TZ050
Kilwa District Coastal Forests


Year of compilation: 2001

Site description
The coastal lowlands south of the Rufiji river are characterized by low-lying hills over a sandstone base with poor quality soils. The natural vegetation ranges from mangrove and coastal thicket through coastal woodland to extensive areas of Brachystegia woodland. In the wetter valleys and along some east-facing escarpments there are patches of closed-canopy coastal forest. The following 15 Forest Reserves are listed for Kilwa District, of which only three are known ornithogically, the remainder are included only provisionally: Kisangi (310 ha), Kitope Hill (3,378 ha), Malehi (38,850 ha), Mangrove-Kilwa (13,995 ha), Mbinga Kimanji (1,874 ha), Mitarure (60,484 ha), Mitundumbea (8,547 ha), Nampekeso–Naminangu (600 ha), Ngarama North (39,628 ha), Ngarama South (22,603 ha), Pindiro (11,795 ha), Rondondo-Kilwa (381 ha), Rungo (22,586 ha), Tongomba New (2,509 ha) and Tongomba Old (308 ha).

Key biodiversity
See Box and Table 3 for key species. Only Ngarama North, Ngarama South and Pindiro have been investigated for their avifauna. Circaetus fasciolatus and Anthreptes reichenowi are known to occur while Zoothera guttata may be present from November–May, but data are lacking. Raptors recorded from the forests included Aquila wahlbergi, Hieraaetus ayresii, Stephanoaetus coronatus and Aviceda cuculoides as well as migrant Pernis apivorus, Falco amurensis and Falco concolor. Both Tauraco livingstonii and Musophaga porphyreolopha occur and Cercococcyx montanus may be a locally common breeding species. Merops boehmi and Neafrapus boehmi were recorded almost daily during surveys in 1993, the former is indicative of riparian habitat within the miombo belt, the latter of open woodland. Coastal forest birds as Phyllastrephus strepitans, P. debilis and P. flavostriatus are present as are Cercotrichas quadrivirgata and Neocossyphus rufus.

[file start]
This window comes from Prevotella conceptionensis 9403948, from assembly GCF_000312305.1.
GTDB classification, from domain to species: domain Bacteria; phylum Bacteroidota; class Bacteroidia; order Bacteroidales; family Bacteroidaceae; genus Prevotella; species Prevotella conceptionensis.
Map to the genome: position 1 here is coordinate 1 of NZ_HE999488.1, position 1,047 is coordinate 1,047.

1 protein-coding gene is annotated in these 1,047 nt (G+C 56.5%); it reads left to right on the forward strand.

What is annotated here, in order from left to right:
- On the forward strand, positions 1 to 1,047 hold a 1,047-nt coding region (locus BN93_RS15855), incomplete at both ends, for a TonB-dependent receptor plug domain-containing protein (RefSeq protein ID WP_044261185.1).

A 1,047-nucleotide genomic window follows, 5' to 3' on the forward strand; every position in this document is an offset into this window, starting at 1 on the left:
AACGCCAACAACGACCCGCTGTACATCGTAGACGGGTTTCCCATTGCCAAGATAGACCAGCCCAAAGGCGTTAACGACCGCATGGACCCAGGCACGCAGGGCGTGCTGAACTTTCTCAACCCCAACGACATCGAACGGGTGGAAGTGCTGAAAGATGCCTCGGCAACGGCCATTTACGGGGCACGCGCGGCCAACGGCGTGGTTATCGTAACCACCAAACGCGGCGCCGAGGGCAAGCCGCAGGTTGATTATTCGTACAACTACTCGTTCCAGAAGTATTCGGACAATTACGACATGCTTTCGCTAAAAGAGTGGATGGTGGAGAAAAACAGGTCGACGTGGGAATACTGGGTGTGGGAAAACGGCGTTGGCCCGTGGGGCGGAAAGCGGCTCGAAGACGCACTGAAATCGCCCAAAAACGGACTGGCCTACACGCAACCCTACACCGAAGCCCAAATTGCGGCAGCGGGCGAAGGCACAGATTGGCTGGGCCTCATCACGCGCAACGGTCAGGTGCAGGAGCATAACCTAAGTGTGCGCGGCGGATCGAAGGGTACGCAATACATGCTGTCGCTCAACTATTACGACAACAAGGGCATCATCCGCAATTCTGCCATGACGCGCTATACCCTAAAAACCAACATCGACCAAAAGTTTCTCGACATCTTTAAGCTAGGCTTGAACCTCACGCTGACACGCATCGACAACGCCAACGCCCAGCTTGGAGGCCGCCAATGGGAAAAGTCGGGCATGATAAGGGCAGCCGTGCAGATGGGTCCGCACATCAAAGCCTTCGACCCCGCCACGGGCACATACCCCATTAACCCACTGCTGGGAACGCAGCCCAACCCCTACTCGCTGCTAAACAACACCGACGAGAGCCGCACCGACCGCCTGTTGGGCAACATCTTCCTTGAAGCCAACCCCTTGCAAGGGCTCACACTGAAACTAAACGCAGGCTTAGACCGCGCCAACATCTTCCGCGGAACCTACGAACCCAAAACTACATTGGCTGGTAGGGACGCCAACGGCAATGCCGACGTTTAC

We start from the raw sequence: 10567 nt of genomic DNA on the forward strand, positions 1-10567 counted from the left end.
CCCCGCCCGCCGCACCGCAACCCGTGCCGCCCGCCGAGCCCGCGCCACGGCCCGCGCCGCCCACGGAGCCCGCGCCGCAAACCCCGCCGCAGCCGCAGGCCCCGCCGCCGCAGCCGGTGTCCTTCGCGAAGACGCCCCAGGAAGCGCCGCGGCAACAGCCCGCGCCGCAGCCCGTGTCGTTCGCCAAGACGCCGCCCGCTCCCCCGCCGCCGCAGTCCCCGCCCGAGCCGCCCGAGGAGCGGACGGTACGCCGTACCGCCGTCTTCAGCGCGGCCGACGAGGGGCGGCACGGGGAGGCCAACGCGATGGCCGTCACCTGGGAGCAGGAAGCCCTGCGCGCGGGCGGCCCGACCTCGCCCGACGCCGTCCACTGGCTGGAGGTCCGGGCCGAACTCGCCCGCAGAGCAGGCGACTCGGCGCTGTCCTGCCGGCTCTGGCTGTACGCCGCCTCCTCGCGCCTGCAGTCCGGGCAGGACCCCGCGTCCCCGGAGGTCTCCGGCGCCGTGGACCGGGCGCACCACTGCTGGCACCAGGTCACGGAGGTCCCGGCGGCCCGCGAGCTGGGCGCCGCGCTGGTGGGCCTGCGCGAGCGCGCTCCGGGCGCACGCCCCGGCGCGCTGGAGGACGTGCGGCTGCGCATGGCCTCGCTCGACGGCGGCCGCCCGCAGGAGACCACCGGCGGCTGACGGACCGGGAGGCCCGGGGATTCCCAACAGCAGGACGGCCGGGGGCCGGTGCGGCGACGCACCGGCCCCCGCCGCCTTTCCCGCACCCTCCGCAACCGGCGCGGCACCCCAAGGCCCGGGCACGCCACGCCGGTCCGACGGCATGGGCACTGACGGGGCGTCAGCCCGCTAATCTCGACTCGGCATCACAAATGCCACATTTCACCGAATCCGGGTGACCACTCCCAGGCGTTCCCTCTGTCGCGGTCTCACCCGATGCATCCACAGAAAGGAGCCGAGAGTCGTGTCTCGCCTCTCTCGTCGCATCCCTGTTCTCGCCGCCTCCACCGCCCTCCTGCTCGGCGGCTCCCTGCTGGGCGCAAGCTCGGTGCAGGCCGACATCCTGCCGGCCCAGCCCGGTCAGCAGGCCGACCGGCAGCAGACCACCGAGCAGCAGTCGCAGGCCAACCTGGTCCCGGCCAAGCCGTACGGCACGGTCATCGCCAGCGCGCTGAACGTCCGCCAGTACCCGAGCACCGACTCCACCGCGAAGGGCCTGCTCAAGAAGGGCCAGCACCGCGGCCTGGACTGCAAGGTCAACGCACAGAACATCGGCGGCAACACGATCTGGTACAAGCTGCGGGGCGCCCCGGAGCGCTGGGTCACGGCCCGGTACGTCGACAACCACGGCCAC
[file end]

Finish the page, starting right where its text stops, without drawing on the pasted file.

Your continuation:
Non-bird biodiversity: Loxodonta africana (EN) utilize the three forests investigated so far and probably most of the others. Packs of Lycaon pictus (EN) are known from the general area and probably utilize the larger woodland reserves.



Pressure/threats to key biodiversity
More survey work is required to evaluate the biodiversity value and current status of most of the forests in Kilwa. Logging (presumably illegal) of the remaining mature mvule Chlorophora excelsa trees has been intensive in the last decade. Fire is reportedly only a local problem and, as yet, agricultural encroachment is not the problem it has become in areas close to population centres. Much of the area adjacent to the Forest Reserves is suitable for commercial plantations of mvule. Such plantations, and other conservation-based development programmes, similar to those proposed for Lindi District (TZ051), the Mkonde plateau (TZ053) and East Usambara (IBA TZ070), would help preserve and enhance biodiversity and provide long-term employment for the local communities.


Recommended citation
BirdLife International (2022) Important Bird Areas factsheet: Kilwa District Coastal Forests. Downloaded from http://www.birdlife.org on 29/11/2022.